Friday, September 25, 2009
High Holy Days
Jews worldwide are currently observing the 10 days of awe that come between Rosh Hashanah, the Jewish new year, and Yom Kippur, the day of atonement. The history of the Jewish people in France is as long and as checkered as it is everywhere else in western Europe. A synagogue was in existence on Ile de la Cité as early as the 6th century; the years since have been marked by periods of expulsion, exclusion, return, and integration. Fully one quarter of France's Jews died during the Holocaust. Since then, the numbers have rebounded somewhat, particularly given the influx of Jews from North Africa.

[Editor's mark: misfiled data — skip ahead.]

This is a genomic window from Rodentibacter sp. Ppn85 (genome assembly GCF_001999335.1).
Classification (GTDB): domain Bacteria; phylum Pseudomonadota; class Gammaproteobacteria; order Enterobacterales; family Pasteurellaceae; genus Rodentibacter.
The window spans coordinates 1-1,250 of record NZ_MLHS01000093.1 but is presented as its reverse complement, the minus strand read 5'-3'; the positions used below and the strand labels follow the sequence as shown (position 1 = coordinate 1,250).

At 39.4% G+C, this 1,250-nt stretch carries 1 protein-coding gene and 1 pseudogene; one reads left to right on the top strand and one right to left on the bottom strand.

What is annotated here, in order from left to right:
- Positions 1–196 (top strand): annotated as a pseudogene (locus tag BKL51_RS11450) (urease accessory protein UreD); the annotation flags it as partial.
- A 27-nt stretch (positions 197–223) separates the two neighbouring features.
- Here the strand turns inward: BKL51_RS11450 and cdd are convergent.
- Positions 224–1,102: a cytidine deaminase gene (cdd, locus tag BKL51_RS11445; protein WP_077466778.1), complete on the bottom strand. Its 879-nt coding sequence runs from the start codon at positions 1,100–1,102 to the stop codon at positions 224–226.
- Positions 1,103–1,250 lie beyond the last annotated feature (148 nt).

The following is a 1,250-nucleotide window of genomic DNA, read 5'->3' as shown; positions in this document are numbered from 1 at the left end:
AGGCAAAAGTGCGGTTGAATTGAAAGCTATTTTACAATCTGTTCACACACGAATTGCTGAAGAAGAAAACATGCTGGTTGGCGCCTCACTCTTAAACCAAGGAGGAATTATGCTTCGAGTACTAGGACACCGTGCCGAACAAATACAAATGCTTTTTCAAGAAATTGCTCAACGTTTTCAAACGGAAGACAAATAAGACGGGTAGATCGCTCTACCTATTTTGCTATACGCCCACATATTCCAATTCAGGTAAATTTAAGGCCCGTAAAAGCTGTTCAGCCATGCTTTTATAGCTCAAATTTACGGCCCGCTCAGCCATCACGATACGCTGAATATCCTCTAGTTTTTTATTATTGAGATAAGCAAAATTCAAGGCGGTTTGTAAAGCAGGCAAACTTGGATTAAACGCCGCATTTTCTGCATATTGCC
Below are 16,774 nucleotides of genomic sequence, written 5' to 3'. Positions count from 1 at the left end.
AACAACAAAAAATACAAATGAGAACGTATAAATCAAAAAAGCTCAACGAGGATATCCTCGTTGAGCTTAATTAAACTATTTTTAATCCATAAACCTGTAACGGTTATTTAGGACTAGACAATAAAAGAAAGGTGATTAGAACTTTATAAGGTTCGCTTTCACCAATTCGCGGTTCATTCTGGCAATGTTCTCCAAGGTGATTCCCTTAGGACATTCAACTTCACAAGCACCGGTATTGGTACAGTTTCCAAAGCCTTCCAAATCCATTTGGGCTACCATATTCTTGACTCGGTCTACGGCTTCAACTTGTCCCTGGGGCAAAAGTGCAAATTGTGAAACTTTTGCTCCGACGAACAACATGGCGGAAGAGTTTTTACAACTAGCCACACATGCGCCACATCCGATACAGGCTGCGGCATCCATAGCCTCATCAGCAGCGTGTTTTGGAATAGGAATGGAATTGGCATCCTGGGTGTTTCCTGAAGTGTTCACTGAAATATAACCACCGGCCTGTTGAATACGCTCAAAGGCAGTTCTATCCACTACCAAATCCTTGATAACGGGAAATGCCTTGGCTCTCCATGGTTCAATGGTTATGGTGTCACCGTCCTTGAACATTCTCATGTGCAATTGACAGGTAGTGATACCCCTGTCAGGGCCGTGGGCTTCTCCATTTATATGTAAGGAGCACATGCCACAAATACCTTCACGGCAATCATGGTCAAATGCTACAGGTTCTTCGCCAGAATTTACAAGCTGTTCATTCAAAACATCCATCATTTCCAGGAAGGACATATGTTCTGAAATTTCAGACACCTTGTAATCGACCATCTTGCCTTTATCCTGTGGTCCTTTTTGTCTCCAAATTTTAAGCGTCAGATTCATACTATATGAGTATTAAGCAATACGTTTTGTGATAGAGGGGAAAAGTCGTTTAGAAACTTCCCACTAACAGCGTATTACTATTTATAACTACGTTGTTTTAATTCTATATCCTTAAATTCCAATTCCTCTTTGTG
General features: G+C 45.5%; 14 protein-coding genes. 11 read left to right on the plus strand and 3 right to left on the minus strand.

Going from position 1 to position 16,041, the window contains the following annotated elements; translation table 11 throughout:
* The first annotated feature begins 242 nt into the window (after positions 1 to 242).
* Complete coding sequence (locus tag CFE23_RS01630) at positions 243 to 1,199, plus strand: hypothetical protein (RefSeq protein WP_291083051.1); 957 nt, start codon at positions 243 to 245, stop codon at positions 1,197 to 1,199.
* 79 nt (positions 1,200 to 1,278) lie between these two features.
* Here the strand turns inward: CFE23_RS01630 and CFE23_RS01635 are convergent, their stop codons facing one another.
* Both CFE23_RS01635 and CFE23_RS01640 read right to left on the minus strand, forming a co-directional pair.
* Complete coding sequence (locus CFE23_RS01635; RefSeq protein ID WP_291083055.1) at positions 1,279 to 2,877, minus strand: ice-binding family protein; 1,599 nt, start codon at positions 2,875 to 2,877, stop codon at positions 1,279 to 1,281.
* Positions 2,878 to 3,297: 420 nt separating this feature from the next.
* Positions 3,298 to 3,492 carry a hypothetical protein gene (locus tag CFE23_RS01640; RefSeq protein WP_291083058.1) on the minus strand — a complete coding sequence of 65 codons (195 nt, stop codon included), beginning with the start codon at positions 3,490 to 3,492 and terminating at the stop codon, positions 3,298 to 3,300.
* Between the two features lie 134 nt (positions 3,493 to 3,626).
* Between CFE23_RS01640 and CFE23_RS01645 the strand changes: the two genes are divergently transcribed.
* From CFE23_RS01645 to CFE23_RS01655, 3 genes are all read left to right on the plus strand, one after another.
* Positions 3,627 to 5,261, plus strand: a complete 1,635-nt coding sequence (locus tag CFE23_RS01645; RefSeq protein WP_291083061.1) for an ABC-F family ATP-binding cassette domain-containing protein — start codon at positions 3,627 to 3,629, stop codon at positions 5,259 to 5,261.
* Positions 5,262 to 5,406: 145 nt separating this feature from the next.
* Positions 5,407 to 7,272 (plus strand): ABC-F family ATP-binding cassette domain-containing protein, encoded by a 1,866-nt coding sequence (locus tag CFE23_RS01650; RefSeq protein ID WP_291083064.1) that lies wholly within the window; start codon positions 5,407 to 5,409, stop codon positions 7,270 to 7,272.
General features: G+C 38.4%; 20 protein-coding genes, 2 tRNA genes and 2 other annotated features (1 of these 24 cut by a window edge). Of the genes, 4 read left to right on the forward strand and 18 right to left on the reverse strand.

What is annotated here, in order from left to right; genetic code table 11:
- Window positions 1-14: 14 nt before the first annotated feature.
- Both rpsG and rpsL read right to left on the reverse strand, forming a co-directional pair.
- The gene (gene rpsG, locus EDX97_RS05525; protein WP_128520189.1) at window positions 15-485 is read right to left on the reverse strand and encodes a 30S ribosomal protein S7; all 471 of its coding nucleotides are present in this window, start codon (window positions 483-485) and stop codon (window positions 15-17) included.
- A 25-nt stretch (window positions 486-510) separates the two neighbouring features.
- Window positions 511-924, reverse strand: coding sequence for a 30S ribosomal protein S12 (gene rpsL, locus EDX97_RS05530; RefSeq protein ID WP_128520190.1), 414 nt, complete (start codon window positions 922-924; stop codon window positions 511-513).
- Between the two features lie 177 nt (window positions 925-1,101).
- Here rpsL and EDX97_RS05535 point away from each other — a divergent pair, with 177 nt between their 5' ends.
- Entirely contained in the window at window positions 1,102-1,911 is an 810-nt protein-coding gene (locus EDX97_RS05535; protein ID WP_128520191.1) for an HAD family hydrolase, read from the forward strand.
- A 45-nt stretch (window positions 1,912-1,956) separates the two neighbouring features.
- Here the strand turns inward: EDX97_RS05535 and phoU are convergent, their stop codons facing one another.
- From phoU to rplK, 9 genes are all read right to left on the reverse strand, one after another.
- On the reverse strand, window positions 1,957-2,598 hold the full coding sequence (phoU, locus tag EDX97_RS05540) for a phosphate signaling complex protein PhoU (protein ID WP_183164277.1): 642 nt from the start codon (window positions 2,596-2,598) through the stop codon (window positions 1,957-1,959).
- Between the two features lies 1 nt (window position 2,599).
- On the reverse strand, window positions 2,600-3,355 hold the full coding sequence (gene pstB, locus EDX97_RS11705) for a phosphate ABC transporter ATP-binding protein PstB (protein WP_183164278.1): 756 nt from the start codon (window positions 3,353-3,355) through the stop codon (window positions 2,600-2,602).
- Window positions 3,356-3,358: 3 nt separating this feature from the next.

Today, there are more than 600,000 Jews in France, of whom 375,000 live in Paris. This puts France in a distant third position (behind the U.S. and Israel) in the number of Jewish residents. I often see older men of the Orthodox sect, wearing black suits and brimmed hats, as they go about their business in the Marais quartier. But I've never been bold enough to take a picture. I caught this group, somewhat less traditionally attired, from quite a distance. Maybe they realized I was snapping them but maybe not. In any case, a sweet new year to all.